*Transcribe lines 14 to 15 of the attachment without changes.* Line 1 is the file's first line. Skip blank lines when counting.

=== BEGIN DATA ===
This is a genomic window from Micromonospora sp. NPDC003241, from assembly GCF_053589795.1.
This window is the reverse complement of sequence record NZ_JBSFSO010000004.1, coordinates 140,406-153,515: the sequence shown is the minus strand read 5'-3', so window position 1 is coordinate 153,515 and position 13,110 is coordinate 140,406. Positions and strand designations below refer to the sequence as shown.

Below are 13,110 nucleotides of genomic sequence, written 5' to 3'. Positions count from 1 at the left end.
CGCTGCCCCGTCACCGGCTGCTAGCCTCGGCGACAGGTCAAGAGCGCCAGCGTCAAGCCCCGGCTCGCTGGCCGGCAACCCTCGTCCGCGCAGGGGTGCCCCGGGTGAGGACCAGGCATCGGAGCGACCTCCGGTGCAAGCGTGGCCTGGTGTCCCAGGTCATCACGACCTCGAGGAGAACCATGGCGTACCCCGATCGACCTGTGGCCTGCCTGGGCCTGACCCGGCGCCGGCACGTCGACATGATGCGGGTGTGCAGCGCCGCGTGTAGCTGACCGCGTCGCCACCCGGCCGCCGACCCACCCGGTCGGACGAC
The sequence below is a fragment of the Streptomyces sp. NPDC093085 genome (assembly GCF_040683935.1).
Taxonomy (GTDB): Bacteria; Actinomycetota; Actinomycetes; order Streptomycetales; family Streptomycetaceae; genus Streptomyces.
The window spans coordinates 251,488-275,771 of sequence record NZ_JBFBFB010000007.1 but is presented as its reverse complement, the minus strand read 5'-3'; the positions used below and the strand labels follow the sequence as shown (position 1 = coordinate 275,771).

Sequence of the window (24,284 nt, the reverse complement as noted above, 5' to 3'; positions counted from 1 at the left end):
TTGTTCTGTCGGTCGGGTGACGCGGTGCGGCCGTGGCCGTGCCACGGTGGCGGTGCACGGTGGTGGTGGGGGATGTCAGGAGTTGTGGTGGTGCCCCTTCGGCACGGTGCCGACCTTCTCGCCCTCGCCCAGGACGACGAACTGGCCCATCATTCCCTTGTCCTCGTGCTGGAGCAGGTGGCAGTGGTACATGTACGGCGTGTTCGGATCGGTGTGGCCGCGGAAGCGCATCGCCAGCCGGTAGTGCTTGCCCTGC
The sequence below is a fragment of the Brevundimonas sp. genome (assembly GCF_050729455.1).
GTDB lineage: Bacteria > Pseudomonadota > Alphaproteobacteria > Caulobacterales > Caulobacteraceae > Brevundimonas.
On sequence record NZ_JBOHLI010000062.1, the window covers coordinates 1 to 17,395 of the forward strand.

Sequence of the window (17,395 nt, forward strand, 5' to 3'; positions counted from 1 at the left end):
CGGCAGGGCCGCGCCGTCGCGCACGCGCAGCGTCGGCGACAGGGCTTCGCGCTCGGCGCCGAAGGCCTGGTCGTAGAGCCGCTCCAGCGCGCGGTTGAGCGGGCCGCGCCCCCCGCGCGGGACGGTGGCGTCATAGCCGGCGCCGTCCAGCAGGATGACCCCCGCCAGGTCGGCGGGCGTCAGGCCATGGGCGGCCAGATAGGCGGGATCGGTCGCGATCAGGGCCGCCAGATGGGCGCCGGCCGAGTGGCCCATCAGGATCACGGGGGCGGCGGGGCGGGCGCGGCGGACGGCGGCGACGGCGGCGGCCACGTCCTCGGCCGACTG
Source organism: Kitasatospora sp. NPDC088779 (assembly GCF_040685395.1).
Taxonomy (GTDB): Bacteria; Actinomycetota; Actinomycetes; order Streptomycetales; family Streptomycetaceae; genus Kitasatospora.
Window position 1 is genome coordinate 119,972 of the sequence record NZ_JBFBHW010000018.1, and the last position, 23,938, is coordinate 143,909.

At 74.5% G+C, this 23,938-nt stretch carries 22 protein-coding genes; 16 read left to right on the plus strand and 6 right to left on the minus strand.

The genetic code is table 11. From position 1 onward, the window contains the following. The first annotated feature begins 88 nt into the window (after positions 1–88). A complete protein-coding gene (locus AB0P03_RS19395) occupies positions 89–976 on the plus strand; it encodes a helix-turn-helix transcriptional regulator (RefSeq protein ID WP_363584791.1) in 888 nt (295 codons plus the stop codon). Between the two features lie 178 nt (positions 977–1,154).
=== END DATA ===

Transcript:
CGGCAGGGCCGCGCCGTCGCGCACGCGCAGCGTCGGCGACAGGGCTTCGCGCTCGGCGCCGAAGGCCTGGTCGTAGAGCCGCTCCAGCGCGCGGTTGAGCGGGCCGCGCCCCCCGCGCGGGACGGTGGCGTCATAGCCGGCGCCGTCCAGCAGGATGACCCCCGCCAGGTCGGCGGGCGTCAGGCCATGGGCGGCCAGATAGGCGGGATCGGTCGCGATCAGGGCCGCCAGATGGGCGCCGGCCGAGTGGCCCATCAGGATCACGGGGGCGGCGGGGCGGGCGCGGCGGACGGCGGCGACGGCGGCGGCCACGTCCTCGGCCGACTG
Source organism: Kitasatospora sp. NPDC088779 (assembly GCF_040685395.1).